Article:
By Elias Hazou
ENI-KOGAS are continuing their operations normally within offshore Block 9 and do not anticipate that their drilling schedule will in any way be affected by the latest Turkish moves.
The consortium’s ongoing operations at the Onasagoras reservoir are proceeding according to plan, government sources said.
Last week Turkey issued a NAVTEX (Navigational Telex), a notice to mariners advising that it was reserving areas south of Cyprus for seismic surveys from October 20 to December 30.
The coordinates reserved under the NAVTEX trespass into offshore blocks 1, 2, 3, 8 and 9 of Cyprus’ Exclusive Economic Zone (EEZ).
Inside block 9, the area reserved by the Turkish advisory directly borders – but does not overlap – the spot where ENI-KOGAS are currently conducting exploratory drilling for natural gas, on licence from the Republic of Cyprus.
Moreover, none of the areas reserved by the Turkish advisory – which Cyprus has dismissed as null and void -overlap with any of the areas reserved by Cyprus for ENI’s operations.
In early September, ahead of the arrival of ENI’s drillship, the Saipem 10000, Cyprus authorities had issued a NAVTEX reserving areas for ENI in blocks 2, 3 and 9.
Where these three offshore blocks are concerned, the areas reserved by Turkey lie within a short distance – sometimes within a few nautical miles – just north of the areas where ENI will be operating.
Due to the sheer size of offshore blocks, a NAVTEX typically reserves only certain sections of any given block.
However, the areas reserved by Turkey do come between the Cypriot coastline and the areas where ENI is operating.
This could conceivably pose a minor nuisance to the operations, in that ENI’s support vessels – travelling back and forth to the drillship and the port of Larnaca – may have to skirt the areas reserved by Turkey and take a longer route.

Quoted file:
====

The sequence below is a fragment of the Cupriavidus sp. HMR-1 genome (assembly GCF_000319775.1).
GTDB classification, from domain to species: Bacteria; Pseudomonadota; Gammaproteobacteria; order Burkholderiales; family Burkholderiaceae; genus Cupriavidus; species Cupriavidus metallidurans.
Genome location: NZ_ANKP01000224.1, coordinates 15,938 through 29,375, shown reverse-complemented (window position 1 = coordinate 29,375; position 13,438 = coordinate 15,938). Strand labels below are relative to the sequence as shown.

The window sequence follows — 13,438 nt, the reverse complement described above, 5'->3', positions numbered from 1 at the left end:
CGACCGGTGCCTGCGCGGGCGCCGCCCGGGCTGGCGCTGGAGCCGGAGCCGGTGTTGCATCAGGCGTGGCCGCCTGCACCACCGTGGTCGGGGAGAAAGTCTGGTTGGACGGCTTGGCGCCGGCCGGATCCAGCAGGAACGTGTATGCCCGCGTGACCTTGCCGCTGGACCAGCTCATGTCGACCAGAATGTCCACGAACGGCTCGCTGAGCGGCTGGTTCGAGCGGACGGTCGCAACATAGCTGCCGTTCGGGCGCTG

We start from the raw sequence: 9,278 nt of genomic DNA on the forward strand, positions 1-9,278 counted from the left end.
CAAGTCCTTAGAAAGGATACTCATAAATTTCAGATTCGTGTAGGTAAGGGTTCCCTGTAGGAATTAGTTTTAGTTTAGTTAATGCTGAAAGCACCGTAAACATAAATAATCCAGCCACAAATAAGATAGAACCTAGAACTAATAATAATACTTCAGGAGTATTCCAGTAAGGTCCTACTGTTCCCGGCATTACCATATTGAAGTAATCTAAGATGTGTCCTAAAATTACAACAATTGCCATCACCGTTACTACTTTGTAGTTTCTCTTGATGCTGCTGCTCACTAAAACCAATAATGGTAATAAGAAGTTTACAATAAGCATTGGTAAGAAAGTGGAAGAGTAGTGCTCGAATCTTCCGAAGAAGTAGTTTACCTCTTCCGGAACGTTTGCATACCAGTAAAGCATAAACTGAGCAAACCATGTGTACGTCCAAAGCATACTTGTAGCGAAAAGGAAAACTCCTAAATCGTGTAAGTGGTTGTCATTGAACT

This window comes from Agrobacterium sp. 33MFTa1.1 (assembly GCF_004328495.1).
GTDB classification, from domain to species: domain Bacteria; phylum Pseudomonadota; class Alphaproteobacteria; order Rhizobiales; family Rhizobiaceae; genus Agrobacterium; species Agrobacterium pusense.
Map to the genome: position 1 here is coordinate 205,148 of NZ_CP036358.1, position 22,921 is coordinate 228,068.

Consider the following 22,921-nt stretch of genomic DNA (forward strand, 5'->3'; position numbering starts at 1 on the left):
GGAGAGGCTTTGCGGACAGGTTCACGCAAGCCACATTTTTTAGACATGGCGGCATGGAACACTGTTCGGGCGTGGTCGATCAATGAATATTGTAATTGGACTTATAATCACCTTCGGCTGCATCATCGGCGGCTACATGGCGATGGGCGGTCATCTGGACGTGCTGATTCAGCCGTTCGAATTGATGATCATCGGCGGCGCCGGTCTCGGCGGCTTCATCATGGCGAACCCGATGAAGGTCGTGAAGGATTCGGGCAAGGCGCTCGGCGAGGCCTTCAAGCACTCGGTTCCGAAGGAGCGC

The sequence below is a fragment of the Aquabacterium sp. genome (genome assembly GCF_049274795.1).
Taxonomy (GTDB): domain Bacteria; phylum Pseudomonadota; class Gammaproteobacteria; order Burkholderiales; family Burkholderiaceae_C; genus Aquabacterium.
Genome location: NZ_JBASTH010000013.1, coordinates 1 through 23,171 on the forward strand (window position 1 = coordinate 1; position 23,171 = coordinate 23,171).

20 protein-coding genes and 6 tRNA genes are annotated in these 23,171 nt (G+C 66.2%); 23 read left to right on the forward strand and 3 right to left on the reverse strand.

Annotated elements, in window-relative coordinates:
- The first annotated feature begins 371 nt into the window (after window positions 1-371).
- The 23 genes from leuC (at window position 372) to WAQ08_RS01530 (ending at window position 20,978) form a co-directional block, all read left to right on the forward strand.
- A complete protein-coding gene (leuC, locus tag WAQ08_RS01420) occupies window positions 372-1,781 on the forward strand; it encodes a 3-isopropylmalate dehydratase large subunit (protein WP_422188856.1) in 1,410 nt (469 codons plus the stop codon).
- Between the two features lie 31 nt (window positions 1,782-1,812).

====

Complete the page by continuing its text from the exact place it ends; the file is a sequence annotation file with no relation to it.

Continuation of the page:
The Turkish NAVTEX enters into effect on October 20 and expires on December 30, although it could be renewed. ENI’s drilling schedule is expected to last between 12 and 18 months, according to officials.
ENI itself declined comment in response to questions from the Cyprus Mail.
On Saturday, on the back of the Turkish NAVTEX, the Turkish foreign ministry issued a press release saying it would provide support to the breakaway regime’s seismic research activities, including acquiring a drilling platform and “dispatching it to an area to be determined.”
Speaking on the state broadcaster on Tuesday, Solon Kassinis, former head of the energy service, said he did not think the oil companies were unduly perturbed by the Turkish moves.
“We had the same situation with Block 12,” he said, alluding to another Turkish seismic survey ship, which for over a fortnight in November 2011 was wandering in offshore blocks 4, 5, 6, 10, 11 and12.
Kassinis also downplayed Turkey’s stated intent to bring a drilling platform to Cyprus’ offshore blocks, doubting that Turkey would find a corporation willing to do that.